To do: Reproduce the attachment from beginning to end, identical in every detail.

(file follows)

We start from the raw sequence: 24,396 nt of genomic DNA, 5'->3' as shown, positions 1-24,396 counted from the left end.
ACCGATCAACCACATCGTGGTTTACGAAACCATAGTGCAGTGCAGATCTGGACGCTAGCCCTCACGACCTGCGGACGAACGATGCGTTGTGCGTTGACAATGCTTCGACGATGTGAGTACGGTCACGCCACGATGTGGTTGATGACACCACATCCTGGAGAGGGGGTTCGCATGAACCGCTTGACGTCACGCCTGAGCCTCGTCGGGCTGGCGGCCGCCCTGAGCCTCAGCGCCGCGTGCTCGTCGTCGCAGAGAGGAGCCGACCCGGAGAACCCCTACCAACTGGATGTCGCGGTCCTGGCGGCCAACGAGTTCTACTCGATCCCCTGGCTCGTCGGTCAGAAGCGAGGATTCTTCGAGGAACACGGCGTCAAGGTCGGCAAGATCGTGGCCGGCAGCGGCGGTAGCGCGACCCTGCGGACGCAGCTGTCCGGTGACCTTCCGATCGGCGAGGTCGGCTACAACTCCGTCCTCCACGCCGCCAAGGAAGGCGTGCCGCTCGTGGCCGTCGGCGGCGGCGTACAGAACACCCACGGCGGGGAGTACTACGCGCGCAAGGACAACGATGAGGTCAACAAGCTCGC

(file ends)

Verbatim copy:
We start from the raw sequence: 24,396 nt of genomic DNA, 5'->3' as shown, positions 1-24,396 counted from the left end.
ACCGATCAACCACATCGTGGTTTACGAAACCATAGTGCAGTGCAGATCTGGACGCTAGCCCTCACGACCTGCGGACGAACGATGCGTTGTGCGTTGACAATGCTTCGACGATGTGAGTACGGTCACGCCACGATGTGGTTGATGACACCACATCCTGGAGAGGGGGTTCGCATGAACCGCTTGACGTCACGCCTGAGCCTCGTCGGGCTGGCGGCCGCCCTGAGCCTCAGCGCCGCGTGCTCGTCGTCGCAGAGAGGAGCCGACCCGGAGAACCCCTACCAACTGGATGTCGCGGTCCTGGCGGCCAACGAGTTCTACTCGATCCCCTGGCTCGTCGGTCAGAAGCGAGGATTCTTCGAGGAACACGGCGTCAAGGTCGGCAAGATCGTGGCCGGCAGCGGCGGTAGCGCGACCCTGCGGACGCAGCTGTCCGGTGACCTTCCGATCGGCGAGGTCGGCTACAACTCCGTCCTCCACGCCGCCAAGGAAGGCGTGCCGCTCGTGGCCGTCGGCGGCGGCGTACAGAACACCCACGGCGGGGAGTACTACGCGCGCAAGGACAACGATGAGGTCAACAAGCTCGC